I became active in my professional organization. For three years, I introduced the speakers at our monthly meetings. The first few times, I dreaded those introductions and had that sick feeling in the pit of my stomach just like I did during my former public speaking classes in high school and college. Then I realized that by practicing – for me five times was key – I felt prepared enough to make it through the introductions without embarrassing myself. Slowly I started asking questions during the presentations and during our meetings. The more successes I had the more confident I became.

Your boss is a weakling:
I actually think your boss is at fault for not being more frank. Hinting or guilting an employee into doing something they could be afraid to do is not a healthy management strategy. Meeting with prospective students should have been part of your job description. Since it was not, she should have formally discussed this with you. Since she did not…

What should you do?
I think you should bring this up with your boss sooner rather than later. Another thing I’ve learned over the years is to not spend a lot of time worrying about things my boss may want me to do. I now come right out and ask him – “do you want me to do X?” You could wait until you have a formal performance review or bring it up during a discussion about your work load or your job duties, but I wouldn’t wait too long or lose too much sleep over this one.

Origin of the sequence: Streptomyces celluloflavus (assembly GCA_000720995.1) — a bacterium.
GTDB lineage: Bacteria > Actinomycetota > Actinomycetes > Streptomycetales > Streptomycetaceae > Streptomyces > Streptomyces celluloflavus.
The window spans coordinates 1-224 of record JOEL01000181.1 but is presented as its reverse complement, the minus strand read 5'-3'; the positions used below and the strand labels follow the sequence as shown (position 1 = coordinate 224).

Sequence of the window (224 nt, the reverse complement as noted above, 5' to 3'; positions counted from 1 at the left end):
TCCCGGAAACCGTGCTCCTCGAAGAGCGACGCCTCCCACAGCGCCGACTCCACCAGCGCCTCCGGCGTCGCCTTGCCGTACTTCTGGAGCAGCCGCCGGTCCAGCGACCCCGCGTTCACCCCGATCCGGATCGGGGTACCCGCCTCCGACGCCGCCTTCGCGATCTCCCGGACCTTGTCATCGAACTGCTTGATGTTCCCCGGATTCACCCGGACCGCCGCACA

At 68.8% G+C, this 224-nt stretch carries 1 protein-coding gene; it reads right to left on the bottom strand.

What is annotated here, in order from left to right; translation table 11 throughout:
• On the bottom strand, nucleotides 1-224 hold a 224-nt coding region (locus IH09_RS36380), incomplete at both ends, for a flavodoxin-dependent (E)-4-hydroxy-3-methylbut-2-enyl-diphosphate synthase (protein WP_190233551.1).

If your boss insists this is something she would like you to do, I would provide your reservations and tell her you don’t think quick on your feet. Ask to practice first. See if you can observe the admissions department give a tour, have them observe you during a presentation and interject if you struggle. At the very least she should be providing you with a sample script you could read through ahead of time. She can’t just spring this on you and expect you to do a good job and not be flustered.

It is also possible once she hears your reservations she may say you don’t have to do give these presentations. There have been board members in my organization who never give a speech at a major event. They are not comfortable speaking in public and since we want to give a good impression we have a more seasoned speaker fill in for them. There is also a manager at my company who had a panic attack a few days before a presentation that resulted in a visit to the emergency room. His presentation ended up going very well and he and our company received industry recognition for it. Afterwards when our President heard about the emergency room incident he said despite the good results he would never “insist” my co-worker give a presentation again.